The difference in spine specimen dual-energy X-ray absorptiometry bone mineral density between in situ and in vitro scans

Spine J. 2010 Sep;10(9):784-8. doi: 10.1016/j.spinee.2010.02.016. Epub 2010 Apr 8.


Background context: Human cadaveric specimens are commonly used to evaluate bone-implant interface strength in osteoporotic spine fixation. Dual-energy X-ray absorptiometry (DXA) scans are usually carried out on explanted spine specimens to measure bone mineral density (BMD) before in vitro biomechanical studies are carried out.

Purpose: The purposes of this study were to verify and quantify the difference in DXA BMD between unexplanted (in situ) and explanted (in vitro) scans and to develop and validate a correction factor (CF) between in vitro and in situ DXA BMD.

Study design: This is a retrospective analysis of past DXA scans of explanted specimens and a repeated measure scan rescan study of in situ and in vitro spine specimens.

Methods: Dual-energy X-ray absorptiometry scans were previously carried out on 106 male and 83 female lumbar specimens. Using multiple regressions, the correlation functions between Z score, BMD, and age were determined for male and female groups. The CF was developed based on difference in BMD between mean in vitro and population data. Next, in situ DXA scans were carried out on the lumbar spine of four full human cadavers, and subsequently, in vitro scans were repeated after explantation. The CF was applied to these in vitro scan data and the resulting corrected BMD compared with in situ scan values.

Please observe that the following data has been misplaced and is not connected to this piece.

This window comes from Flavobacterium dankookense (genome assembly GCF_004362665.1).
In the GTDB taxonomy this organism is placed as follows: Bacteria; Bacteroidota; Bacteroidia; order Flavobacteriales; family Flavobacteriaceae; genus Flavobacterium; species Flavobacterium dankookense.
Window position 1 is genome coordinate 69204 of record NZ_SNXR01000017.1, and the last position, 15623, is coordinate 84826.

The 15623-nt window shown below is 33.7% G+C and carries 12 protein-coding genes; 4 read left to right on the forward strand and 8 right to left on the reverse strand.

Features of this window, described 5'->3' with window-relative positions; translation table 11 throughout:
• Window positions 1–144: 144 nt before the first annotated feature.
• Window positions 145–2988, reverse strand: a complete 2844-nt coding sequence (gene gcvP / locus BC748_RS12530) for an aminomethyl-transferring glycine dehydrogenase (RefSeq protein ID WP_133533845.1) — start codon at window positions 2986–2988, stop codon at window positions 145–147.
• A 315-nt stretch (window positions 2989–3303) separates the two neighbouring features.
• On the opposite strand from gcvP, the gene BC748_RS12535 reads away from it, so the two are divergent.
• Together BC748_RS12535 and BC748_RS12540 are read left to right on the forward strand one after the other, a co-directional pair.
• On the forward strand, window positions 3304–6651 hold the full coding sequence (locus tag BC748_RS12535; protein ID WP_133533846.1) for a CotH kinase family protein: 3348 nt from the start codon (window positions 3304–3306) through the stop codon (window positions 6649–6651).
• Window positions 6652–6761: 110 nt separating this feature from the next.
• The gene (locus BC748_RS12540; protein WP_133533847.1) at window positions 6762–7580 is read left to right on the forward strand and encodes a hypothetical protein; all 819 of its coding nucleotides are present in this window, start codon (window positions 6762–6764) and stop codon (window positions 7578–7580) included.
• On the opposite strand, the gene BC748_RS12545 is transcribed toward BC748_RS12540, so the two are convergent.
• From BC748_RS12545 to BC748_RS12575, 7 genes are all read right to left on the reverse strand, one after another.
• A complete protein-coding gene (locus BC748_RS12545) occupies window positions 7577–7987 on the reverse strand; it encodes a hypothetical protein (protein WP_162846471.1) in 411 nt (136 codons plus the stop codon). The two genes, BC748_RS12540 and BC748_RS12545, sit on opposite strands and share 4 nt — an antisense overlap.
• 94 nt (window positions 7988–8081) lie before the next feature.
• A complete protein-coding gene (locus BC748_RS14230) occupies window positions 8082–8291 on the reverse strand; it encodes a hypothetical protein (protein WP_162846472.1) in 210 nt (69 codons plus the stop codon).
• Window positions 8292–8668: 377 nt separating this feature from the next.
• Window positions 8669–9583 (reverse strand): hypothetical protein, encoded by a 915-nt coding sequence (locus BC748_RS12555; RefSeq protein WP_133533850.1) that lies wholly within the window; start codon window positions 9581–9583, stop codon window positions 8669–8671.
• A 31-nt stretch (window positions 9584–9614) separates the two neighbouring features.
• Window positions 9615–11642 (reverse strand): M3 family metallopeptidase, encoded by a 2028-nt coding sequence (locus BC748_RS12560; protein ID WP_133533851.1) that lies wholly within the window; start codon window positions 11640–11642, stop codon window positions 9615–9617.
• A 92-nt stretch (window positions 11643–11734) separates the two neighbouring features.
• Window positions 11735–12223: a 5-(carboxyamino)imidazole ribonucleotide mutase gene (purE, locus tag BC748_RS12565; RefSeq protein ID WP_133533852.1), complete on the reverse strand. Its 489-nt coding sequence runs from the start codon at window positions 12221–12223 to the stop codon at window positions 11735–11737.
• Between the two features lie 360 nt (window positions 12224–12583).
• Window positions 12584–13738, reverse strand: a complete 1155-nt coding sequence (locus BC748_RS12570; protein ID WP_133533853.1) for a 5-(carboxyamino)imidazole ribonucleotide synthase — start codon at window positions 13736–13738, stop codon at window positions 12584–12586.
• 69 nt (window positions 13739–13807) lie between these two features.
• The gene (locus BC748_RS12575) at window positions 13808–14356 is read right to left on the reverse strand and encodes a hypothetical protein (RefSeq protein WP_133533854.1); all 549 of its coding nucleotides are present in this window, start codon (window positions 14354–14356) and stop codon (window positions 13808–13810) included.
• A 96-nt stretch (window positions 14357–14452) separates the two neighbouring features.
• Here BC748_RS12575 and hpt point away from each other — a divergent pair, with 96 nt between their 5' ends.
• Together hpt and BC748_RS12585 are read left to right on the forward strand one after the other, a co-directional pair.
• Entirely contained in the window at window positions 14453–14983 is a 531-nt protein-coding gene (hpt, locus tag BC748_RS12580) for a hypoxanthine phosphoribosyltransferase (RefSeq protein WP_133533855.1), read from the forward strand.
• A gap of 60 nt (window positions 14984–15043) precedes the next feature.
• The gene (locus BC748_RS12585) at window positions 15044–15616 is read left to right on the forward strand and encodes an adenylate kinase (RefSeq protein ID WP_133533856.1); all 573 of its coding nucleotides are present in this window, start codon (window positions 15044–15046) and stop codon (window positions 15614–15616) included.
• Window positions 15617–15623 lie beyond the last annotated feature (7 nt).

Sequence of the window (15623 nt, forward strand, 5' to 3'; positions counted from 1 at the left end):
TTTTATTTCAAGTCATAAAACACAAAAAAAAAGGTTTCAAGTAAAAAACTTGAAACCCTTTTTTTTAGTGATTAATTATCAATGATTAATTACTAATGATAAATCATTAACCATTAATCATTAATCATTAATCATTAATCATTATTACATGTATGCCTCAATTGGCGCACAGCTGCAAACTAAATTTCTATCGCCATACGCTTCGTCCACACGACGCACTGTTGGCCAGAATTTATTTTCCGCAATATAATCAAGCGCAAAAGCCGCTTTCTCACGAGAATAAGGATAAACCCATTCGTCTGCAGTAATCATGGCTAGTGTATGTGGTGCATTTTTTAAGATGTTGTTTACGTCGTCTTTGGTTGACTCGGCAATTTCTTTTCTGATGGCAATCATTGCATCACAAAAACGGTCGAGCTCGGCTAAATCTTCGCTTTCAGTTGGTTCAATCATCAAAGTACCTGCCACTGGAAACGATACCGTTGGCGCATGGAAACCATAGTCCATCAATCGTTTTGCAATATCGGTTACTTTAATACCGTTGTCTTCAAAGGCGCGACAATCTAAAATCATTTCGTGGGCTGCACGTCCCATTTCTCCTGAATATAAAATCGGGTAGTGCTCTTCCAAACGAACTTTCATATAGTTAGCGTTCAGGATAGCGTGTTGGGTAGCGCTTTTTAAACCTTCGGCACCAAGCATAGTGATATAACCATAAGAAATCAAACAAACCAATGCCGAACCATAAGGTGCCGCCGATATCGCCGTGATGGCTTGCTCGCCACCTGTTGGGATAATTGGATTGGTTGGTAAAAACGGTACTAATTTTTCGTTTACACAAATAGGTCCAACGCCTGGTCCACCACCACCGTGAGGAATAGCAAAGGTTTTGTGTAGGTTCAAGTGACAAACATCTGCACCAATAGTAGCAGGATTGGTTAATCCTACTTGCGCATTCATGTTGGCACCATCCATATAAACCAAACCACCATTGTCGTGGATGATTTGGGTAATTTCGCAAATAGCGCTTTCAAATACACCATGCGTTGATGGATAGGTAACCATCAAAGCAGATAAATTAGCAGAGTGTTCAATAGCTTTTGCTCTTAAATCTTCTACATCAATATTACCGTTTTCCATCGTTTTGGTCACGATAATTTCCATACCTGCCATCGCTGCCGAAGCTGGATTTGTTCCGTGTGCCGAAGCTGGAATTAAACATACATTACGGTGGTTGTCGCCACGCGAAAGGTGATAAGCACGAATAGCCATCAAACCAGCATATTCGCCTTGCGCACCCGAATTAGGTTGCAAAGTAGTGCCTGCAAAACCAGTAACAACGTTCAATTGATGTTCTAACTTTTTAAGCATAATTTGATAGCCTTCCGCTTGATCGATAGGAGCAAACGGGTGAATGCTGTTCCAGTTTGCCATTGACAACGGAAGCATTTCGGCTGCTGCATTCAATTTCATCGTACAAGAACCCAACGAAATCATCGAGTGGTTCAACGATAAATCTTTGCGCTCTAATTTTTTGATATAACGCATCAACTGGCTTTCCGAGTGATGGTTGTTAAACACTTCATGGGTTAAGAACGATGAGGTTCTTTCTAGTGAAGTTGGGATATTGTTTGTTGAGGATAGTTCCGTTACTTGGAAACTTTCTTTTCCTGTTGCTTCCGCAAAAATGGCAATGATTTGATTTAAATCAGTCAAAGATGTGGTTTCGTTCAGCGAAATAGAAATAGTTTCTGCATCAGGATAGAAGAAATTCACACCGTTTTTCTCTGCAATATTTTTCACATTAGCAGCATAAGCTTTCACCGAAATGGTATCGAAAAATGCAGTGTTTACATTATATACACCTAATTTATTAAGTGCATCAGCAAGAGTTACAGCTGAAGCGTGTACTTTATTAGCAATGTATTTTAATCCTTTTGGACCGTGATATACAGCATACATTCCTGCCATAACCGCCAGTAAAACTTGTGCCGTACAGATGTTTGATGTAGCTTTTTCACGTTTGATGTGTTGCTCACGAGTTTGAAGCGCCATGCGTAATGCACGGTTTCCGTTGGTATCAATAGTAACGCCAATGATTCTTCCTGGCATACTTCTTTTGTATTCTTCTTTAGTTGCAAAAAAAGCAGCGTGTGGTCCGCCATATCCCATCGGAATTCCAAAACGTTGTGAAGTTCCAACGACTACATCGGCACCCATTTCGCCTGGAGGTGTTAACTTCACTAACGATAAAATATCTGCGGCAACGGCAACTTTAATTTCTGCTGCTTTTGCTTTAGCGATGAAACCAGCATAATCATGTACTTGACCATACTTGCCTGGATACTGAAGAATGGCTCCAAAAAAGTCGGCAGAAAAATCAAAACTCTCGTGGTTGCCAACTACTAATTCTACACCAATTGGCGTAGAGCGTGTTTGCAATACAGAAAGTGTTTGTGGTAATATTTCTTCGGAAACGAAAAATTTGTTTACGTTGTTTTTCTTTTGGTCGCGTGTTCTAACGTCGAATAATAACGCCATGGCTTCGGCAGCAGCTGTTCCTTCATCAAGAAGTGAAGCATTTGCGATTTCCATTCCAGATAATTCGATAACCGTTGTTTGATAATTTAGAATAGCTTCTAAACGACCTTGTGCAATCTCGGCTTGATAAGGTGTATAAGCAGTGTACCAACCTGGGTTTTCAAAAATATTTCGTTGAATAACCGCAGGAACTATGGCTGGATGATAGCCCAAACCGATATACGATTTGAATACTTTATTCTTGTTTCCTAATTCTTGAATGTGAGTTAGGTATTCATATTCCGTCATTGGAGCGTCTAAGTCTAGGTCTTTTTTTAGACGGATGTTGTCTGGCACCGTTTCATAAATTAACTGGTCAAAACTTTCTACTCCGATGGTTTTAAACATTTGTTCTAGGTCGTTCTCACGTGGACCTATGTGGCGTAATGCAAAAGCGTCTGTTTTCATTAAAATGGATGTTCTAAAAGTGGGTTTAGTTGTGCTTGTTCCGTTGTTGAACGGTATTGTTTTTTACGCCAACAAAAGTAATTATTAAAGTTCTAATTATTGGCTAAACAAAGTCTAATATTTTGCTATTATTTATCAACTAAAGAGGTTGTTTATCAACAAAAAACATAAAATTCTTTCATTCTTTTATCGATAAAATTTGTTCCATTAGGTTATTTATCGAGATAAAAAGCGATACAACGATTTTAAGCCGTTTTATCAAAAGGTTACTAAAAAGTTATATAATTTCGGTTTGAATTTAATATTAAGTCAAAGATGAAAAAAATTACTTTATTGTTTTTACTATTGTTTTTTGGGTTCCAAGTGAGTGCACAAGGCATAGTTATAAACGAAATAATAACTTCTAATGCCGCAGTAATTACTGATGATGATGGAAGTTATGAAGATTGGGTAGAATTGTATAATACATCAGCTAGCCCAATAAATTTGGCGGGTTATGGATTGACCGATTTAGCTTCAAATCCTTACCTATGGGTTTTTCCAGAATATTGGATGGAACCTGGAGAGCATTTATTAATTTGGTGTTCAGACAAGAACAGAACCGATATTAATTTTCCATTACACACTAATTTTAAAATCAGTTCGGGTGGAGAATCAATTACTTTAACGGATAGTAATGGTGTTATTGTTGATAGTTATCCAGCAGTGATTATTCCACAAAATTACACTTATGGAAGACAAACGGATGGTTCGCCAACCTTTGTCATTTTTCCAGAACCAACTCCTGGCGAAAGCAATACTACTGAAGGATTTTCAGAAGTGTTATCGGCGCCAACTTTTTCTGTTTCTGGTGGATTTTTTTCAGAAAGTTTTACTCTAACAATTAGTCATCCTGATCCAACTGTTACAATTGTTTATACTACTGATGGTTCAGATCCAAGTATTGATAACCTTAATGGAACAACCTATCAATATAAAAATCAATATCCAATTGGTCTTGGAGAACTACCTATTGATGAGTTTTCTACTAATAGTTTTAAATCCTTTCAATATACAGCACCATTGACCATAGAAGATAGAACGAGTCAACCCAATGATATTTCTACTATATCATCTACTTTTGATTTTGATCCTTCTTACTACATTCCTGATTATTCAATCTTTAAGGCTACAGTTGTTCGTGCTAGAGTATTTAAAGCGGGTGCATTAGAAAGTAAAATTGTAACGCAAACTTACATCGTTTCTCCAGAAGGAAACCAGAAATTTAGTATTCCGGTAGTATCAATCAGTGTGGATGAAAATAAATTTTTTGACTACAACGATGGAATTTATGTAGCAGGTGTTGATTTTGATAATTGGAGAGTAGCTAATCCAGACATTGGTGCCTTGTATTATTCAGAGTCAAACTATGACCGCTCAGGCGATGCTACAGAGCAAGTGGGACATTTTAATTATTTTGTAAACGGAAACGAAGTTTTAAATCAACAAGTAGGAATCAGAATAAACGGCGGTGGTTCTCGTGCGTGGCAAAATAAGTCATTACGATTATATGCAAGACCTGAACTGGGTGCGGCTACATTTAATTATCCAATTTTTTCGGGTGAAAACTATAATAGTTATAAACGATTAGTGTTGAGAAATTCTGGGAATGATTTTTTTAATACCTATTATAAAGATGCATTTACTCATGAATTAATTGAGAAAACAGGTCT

Results: The specimens had significantly lower Z score than population mean. The mean Z score was -0.7+/-1.4 (p<.001) for male and -0.3+/-1.3 (p=.03) for female specimens. The difference between in situ and in vitro scans was quantified to be 0.06 g/cm(2) for male specimens and to be a function of age (6.80 Age(-0.5)-3.76 Age(-0.365)) for female specimens. In vitro BMD was 96+/-11% of in situ BMD and was significantly different (p=.04). Corrected BMD after application of CF was 97+/-11% of in situ BMD and was not significantly different (p=.13).

Conclusions: In vitro BMD scan on explanted specimens measured lower DXA values than in situ BMD scans on full cadavers. A CF when used resulted in more accurate measure of the in situ BMD.

MeSH terms

  • Absorptiometry, Photon
  • Aged
  • Bone Density*
  • Cadaver*
  • Female
  • Humans
  • Lumbar Vertebrae / diagnostic imaging*
  • Male
  • Middle Aged
  • Spine / diagnostic imaging*